Video: Nathaniel Young's timelapse movie showing the beauty of the California
Nathaniel Young is a Californian student, and has spent the last two years creating a two-minute video about his home state. He has lived in the San Francisco Bay area all his life, but in this video which combines slow-motion and time lapse techniques he visited Mount Shasta, Yosemite National Park, Lassen Volcanic National Park, Pinnacles National Park, and Morro Bay. He tells us about the things he learned, and the techniques and equipment he used, in the making of his short film.
"One of the biggest things in video to increase your production value is incorporating some kind of camera movement in your shots", explains Nathaniel. "For the slow-motion video clips, I used a mechanical handheld Steadicam-style stabilizer made by Neewer.
"The reason why I have been using a handheld mechanical stabilizer over a motorized gimbal is because you can still create just a smooth video with a little practice and it does not require any batteries. Also, easier to carry on a hike and much cheaper too.
• See also Best slow motion camera
For most of the time-lapses, I just had my camera on a tripod with maybe a slight zoom or pan added using some keyframes in Adobe Premiere Pro. And for a couple of time-lapses, I also used the Syrp Genie II 3-axis Indie Kit to create the camera moves. This kit comprises of the Syrp Genie II and Genie Mini II motorized controllers, and a Syrp Magic Carpet Slider with the Syrp Pan/Tilt head. This is something that I purchased part way through the project and really allows you to create more dynamic looking time-lapses. It is pretty portable for what it offers so I can easily take it on a hike for a time-lapse and integrates well with its app.
For all the camera moves that I made in this video with both the video stabilizer and the slider, I used a wide focal length. This is because a wide focal length allows you to easily show the camera movement as it is moving past a foreground object.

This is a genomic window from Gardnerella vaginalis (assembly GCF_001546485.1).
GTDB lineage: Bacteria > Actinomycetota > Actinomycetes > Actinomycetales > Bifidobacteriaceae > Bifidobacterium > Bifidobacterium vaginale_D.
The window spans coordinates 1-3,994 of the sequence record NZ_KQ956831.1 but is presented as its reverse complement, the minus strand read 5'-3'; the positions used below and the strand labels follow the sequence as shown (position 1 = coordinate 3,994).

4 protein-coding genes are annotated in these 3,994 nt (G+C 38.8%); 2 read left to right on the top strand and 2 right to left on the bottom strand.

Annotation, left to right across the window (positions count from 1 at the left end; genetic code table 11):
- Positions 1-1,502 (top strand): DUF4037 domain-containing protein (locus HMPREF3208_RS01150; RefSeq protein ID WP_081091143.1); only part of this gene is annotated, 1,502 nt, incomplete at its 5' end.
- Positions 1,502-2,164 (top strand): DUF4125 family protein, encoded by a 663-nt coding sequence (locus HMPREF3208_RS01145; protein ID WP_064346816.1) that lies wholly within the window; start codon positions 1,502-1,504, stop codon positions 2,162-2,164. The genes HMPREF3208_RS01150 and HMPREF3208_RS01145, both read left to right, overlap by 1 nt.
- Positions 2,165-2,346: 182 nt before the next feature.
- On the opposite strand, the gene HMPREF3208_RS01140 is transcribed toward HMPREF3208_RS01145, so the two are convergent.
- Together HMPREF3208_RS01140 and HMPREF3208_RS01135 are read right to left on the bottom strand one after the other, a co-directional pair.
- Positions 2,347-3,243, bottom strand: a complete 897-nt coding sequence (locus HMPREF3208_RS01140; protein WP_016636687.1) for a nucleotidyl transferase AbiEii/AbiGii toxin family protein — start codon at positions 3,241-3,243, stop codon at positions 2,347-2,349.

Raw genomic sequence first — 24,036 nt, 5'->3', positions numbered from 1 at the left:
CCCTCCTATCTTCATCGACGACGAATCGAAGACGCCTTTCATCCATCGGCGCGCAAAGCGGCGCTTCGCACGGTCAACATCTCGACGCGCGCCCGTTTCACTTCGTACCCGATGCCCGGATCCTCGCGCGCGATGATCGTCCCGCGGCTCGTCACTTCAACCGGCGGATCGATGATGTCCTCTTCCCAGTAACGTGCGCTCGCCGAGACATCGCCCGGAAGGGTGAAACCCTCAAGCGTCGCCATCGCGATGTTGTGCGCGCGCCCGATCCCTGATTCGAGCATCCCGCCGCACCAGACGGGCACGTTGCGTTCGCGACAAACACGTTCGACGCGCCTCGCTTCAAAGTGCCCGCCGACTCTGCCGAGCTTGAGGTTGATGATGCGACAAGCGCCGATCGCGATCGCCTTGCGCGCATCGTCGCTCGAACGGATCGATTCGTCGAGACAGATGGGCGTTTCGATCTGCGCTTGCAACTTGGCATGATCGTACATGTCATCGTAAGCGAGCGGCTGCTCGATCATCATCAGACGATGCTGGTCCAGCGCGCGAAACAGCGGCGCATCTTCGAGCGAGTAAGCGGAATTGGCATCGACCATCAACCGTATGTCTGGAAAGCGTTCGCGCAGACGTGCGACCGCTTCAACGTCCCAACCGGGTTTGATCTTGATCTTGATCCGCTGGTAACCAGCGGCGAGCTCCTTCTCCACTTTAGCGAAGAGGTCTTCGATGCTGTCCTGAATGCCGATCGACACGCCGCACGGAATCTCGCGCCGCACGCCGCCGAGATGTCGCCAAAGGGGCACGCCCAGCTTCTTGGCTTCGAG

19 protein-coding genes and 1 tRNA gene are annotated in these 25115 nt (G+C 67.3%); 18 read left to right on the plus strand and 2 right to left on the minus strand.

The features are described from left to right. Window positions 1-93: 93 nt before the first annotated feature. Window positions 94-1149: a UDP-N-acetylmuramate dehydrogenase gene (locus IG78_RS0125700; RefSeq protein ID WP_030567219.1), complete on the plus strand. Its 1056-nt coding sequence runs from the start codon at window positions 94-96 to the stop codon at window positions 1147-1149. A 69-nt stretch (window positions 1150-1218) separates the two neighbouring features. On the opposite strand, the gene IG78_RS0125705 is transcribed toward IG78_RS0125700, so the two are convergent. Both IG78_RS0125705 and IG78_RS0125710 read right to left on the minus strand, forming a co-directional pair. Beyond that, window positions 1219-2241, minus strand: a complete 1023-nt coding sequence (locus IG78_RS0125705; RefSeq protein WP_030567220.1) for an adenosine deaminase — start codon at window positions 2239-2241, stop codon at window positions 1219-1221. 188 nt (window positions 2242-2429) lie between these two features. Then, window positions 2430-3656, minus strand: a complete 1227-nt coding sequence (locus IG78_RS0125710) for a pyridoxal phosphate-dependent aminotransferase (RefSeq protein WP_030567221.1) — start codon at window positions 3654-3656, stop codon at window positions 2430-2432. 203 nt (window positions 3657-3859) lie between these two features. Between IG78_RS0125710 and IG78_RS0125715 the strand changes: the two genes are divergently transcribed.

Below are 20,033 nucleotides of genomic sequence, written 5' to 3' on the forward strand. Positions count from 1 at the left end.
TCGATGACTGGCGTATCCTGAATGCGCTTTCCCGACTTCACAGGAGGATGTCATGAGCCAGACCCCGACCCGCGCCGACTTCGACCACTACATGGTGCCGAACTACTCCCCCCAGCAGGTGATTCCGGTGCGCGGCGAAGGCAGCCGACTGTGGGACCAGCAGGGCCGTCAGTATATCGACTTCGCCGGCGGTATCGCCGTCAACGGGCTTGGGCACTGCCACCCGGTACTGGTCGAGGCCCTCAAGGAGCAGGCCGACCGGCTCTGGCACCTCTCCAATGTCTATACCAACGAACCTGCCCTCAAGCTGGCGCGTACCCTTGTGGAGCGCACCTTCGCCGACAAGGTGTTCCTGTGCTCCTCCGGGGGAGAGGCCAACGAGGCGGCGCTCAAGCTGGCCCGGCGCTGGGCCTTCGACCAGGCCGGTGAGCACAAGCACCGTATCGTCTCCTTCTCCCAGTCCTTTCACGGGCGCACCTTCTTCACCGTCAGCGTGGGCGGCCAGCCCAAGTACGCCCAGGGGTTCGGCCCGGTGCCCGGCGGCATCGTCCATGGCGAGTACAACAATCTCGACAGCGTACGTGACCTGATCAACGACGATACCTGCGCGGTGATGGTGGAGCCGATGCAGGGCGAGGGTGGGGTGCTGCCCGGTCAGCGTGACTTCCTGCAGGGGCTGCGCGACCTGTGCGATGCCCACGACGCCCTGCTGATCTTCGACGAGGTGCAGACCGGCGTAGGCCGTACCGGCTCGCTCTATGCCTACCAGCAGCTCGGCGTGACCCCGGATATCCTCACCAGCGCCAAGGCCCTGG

I used my Sony Alpha a7 II with Sony 16-35mm f/2.8 GM and Sony 24-70mm f/4 lenses for the majority of the video. An old manual Nikon mount Tokina 80-200mm f/2.8 was also used for a couple of the telephoto time-lapses.
"One other cool piece of gear that I used is a dummy battery. Since I was filming or time-lapsing for a long time, the battery drains really quickly. The dummy battery allows you to power your camera externally using the wall outlet or a power bank in my case (that's the funny looking thing on top of my camera is in some of the pictures).
"One of the problems with timelapses is flicker – caused by slight variances in the luminosity of the surrounding frames in the time-lapse. In order to de-flicker my time-lapses, I use LRTimelapse along side Lightroom Classic. In addition, I used a plugin called GBDeflicker to further deflicker certain time-lapses in After Effects that needed additional work.
"For the milky way time-lapse I took in Lassen Volcanic National Park, I had to separately de-flicker both the foreground and sky and then blend them together as the flicker was pretty bad.
Another cool effect that I used in After Effects is called the “echo” effect. This allows you to blend the surrounding frames together which can help smooth out some choppiness in your time-lapse especially if your interval between photos was too high. Basically, it can allow you to create the effect of a longer exposure even though your photos where taken with a much shorter exposure. Another effect you can do with the “echo” is to create star trail time-lapses as I did with the time-lapse I took in Pinnacles National Park".